Lithoz- How ceramic materials are revolutionising aerospace

Futurologists predict that the total market for ceramic 3D printing will generate up to 4.8 billion dollars worldwide in 2030.
Nahaufnahme einer entzündeten Keramik-Düse
The nozzle manufactured by Lithoz withstands the highest temperatures (Lithoz GmbH)

A large and important customer of ceramic 3D printing is the aerospace industry. One of the most notable players is the Vienna-based company Lithoz, which has focused on ceramic 3D printing for the aerospace sector, among other things. Lithoz has succeeded in developing a manufacturing system based on Lithography-based Ceramic Manufacturing (LCM). This makes it possible to increasingly use ceramics for aerospace applications. But what specific possibilities and areas of application does ceramic 3D printing and the materials developed for it have in this case? And how do they contribute to improving the current requirements of aerospace?

Spacecraft take off with 3D-printed ceramic parts

Faster, simpler and cheaper is the principle that many companies and organisations in the aerospace sector follow. In hardly any other sector like aerospace are the requirements and expectations for additively manufactured parts as high. Probably the greatest challenges for its components include extreme loads as well as heating and overheating. In particular, the fact that turbine blades move at such a speed that the heat generated by them is higher than that generated by the metal used for their manufacture means that conventional manufacturing processes are pushed to their limits. However, the individual components must not only be able to withstand excessive heat without problems, but also freezing cold. Considering that the outside temperature in space can quickly drop to over - 200 °C, it quickly becomes clear: the aerospace sector needs a forward-looking alternative for the manufacturing process. These different extreme conditions must not have any influence on the performance of the parts, as continuous stability and porosity are indispensable in space travel. The size for catalysts, for example, also plays a major role downstream: if the parts are manufactured too large, it can lead to unnecessary heat loss; if the parts are too small, it can lead to no maximum decomposition of the propellant. The result in both cases is reduced performance and a higher cost factor. But how can ceramic 3D printing remove such obstacles? Ceramics are known for their properties such as heat resistance, mechanical performance, and also for their use in producing fine components of the highest quality. Additive manufacturing therefore enables the design of complex shapes while reducing costs and lead times - something that is not possible through conventional manufacturing. It can be quickly deduced that ceramic 3D printing is an ideal solution for an industry as demanding as aerospace. Lithoz has quickly positioned itself in this market by developing a silicon nitride (Si3N4) that shines with its optimal properties, such as enormous strength even at high temperatures, excellent resistance to unexpected temperature changes and also enormous hardness. To prove these properties and to test the material under extreme conditions, the Austrian company carried out a stress test with a nozzle made of Si3N4 - with excellent results.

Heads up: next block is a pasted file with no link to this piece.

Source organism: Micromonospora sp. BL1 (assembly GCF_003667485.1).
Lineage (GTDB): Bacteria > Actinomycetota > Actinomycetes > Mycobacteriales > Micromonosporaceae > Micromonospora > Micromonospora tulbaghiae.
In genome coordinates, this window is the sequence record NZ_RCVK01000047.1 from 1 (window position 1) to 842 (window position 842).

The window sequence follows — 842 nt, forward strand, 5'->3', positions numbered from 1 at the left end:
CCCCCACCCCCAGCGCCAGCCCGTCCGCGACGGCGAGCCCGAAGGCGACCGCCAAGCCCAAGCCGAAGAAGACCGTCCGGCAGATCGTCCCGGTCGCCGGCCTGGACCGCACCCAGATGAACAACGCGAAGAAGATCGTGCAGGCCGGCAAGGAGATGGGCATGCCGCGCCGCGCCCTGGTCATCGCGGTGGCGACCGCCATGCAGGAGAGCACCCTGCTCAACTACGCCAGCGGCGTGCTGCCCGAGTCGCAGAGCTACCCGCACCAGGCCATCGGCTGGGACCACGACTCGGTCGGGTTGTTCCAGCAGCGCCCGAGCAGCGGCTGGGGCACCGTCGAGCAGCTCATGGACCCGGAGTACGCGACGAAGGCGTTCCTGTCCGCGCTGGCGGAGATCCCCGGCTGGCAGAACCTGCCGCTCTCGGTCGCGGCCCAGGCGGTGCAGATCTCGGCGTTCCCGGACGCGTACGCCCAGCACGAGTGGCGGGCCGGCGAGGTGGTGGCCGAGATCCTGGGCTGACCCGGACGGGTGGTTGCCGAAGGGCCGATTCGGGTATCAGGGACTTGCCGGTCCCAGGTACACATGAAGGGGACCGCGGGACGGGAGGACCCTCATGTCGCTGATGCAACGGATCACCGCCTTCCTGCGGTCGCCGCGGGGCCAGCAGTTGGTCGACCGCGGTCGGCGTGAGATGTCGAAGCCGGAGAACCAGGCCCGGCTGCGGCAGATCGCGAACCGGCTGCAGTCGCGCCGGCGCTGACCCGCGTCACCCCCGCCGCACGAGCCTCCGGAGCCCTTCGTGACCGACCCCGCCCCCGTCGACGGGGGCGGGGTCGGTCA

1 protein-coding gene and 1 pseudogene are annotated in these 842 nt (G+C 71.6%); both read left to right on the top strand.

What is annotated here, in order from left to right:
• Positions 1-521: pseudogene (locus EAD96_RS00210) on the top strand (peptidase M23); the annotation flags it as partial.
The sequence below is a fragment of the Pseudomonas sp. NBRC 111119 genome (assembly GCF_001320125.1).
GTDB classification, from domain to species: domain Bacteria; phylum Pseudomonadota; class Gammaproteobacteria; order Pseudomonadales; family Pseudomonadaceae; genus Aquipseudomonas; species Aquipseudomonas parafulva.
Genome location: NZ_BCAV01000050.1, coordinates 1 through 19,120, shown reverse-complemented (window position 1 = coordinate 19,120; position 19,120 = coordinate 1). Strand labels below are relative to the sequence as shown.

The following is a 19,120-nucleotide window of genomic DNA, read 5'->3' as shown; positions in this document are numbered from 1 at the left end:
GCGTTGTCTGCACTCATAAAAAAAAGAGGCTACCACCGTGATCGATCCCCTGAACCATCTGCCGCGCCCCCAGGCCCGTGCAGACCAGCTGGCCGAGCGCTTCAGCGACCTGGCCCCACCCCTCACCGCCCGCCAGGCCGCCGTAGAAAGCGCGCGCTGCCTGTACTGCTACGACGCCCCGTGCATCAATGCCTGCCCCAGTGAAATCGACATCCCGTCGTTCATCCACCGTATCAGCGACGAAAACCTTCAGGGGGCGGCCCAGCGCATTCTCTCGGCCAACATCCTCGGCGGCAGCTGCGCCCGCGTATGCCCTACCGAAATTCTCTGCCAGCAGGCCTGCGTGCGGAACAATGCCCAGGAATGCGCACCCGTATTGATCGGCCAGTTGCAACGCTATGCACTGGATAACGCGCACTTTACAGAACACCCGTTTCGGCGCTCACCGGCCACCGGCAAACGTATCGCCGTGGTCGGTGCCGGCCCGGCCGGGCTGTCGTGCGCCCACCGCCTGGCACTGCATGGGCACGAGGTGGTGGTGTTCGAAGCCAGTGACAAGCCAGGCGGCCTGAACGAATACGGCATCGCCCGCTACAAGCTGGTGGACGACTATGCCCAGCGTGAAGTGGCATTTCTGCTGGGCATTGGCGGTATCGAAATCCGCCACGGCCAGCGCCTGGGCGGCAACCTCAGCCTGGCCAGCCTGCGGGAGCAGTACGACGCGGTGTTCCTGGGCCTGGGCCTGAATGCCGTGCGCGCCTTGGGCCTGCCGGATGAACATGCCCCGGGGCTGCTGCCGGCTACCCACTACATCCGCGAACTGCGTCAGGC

Silicon nitride aerospike nozzle: stress test

The Lithoz team wanted to test the thermal shock resistance of its material using the 3D-printed silicon nitride nozzle. Therefore, they heated it to 900 °C and then immediately cooled it down to room temperature by quenching it with water. Despite the high thermal stress, the 3D-printed nozzle survived the test without any damage. According to Lithoz, the material can even withstand a higher temperature than 900 °C.

So what does this mean in concrete terms for aerospace? By means of additive manufacturing using silicon nitride, the 3D-printed parts have a high thermal shock resistance, as well as enormous strength, toughness and the advantage that complex ceramic components can be produced. For example, for the aerospace sector, this means that micro-turbines, impellers and cutting tools in particular can be produced quickly and precisely and used at temperatures of up to 1200 °C, which would take a long time and be very expensive in a traditional production process. However, Si3N4 is also widely used in other industries: the medical field benefits from the material especially due to its antibacterial and antiviral surface chemistry, as well as its excellent biocompatibility. Specifically, silicon nitride is particularly suitable for the fields of dentistry, orthopaedics and craniomaxillofacial implants. Silicon nitride can also be optimally used in the fight against the coronavirus, because its surface properties make it resistant to viruses and bacteria.

3D printing on the moon: fact or fiction?